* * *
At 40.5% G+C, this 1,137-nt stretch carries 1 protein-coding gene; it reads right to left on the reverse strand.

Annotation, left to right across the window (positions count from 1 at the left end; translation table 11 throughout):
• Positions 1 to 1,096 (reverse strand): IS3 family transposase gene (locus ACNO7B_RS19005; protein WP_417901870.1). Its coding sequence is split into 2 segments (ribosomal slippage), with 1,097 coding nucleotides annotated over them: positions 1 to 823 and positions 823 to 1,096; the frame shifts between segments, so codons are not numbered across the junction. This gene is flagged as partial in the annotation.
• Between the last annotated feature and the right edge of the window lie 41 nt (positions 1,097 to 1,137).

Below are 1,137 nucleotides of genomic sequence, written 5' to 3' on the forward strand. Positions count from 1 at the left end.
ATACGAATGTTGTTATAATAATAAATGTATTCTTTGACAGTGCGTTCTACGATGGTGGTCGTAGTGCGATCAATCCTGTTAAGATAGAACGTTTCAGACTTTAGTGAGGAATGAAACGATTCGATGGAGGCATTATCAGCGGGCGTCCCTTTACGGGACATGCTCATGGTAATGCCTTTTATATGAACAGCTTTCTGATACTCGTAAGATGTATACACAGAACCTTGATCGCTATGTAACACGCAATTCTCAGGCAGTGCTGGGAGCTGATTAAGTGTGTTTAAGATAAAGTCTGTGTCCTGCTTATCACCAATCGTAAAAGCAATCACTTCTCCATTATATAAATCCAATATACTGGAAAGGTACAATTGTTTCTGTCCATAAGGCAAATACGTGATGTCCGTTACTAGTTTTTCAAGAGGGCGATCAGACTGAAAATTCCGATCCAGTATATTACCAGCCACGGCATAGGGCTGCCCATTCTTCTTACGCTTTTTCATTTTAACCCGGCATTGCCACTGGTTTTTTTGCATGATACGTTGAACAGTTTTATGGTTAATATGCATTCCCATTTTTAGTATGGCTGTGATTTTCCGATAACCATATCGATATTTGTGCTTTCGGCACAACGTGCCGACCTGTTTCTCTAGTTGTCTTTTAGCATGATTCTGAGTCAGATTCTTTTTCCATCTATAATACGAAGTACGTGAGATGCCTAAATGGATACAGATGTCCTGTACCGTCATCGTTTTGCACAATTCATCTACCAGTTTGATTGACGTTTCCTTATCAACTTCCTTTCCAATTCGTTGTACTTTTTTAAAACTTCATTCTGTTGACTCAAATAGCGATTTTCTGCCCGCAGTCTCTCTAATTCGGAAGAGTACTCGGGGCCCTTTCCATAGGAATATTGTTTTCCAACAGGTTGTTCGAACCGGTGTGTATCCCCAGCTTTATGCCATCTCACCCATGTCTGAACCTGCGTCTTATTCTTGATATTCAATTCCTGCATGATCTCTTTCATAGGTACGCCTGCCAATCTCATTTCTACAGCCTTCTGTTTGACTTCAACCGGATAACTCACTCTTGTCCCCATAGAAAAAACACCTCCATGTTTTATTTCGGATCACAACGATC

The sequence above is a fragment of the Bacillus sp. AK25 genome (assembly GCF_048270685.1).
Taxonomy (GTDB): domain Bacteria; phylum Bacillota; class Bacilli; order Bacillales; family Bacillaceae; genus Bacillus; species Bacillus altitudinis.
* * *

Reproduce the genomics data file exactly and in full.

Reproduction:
At 40.5% G+C, this 1,137-nt stretch carries 1 protein-coding gene; it reads right to left on the reverse strand.

Annotation, left to right across the window (positions count from 1 at the left end; translation table 11 throughout):
• Positions 1 to 1,096 (reverse strand): IS3 family transposase gene (locus ACNO7B_RS19005; protein WP_417901870.1). Its coding sequence is split into 2 segments (ribosomal slippage), with 1,097 coding nucleotides annotated over them: positions 1 to 823 and positions 823 to 1,096; the frame shifts between segments, so codons are not numbered across the junction. This gene is flagged as partial in the annotation.
• Between the last annotated feature and the right edge of the window lie 41 nt (positions 1,097 to 1,137).

Below are 1,137 nucleotides of genomic sequence, written 5' to 3' on the forward strand. Positions count from 1 at the left end.
ATACGAATGTTGTTATAATAATAAATGTATTCTTTGACAGTGCGTTCTACGATGGTGGTCGTAGTGCGATCAATCCTGTTAAGATAGAACGTTTCAGACTTTAGTGAGGAATGAAACGATTCGATGGAGGCATTATCAGCGGGCGTCCCTTTACGGGACATGCTCATGGTAATGCCTTTTATATGAACAGCTTTCTGATACTCGTAAGATGTATACACAGAACCTTGATCGCTATGTAACACGCAATTCTCAGGCAGTGCTGGGAGCTGATTAAGTGTGTTTAAGATAAAGTCTGTGTCCTGCTTATCACCAATCGTAAAAGCAATCACTTCTCCATTATATAAATCCAATATACTGGAAAGGTACAATTGTTTCTGTCCATAAGGCAAATACGTGATGTCCGTTACTAGTTTTTCAAGAGGGCGATCAGACTGAAAATTCCGATCCAGTATATTACCAGCCACGGCATAGGGCTGCCCATTCTTCTTACGCTTTTTCATTTTAACCCGGCATTGCCACTGGTTTTTTTGCATGATACGTTGAACAGTTTTATGGTTAATATGCATTCCCATTTTTAGTATGGCTGTGATTTTCCGATAACCATATCGATATTTGTGCTTTCGGCACAACGTGCCGACCTGTTTCTCTAGTTGTCTTTTAGCATGATTCTGAGTCAGATTCTTTTTCCATCTATAATACGAAGTACGTGAGATGCCTAAATGGATACAGATGTCCTGTACCGTCATCGTTTTGCACAATTCATCTACCAGTTTGATTGACGTTTCCTTATCAACTTCCTTTCCAATTCGTTGTACTTTTTTAAAACTTCATTCTGTTGACTCAAATAGCGATTTTCTGCCCGCAGTCTCTCTAATTCGGAAGAGTACTCGGGGCCCTTTCCATAGGAATATTGTTTTCCAACAGGTTGTTCGAACCGGTGTGTATCCCCAGCTTTATGCCATCTCACCCATGTCTGAACCTGCGTCTTATTCTTGATATTCAATTCCTGCATGATCTCTTTCATAGGTACGCCTGCCAATCTCATTTCTACAGCCTTCTGTTTGACTTCAACCGGATAACTCACTCTTGTCCCCATAGAAAAAACACCTCCATGTTTTATTTCGGATCACAACGATC

The sequence above is a fragment of the Bacillus sp. AK25 genome (assembly GCF_048270685.1).
Taxonomy (GTDB): domain Bacteria; phylum Bacillota; class Bacilli; order Bacillales; family Bacillaceae; genus Bacillus; species Bacillus altitudinis.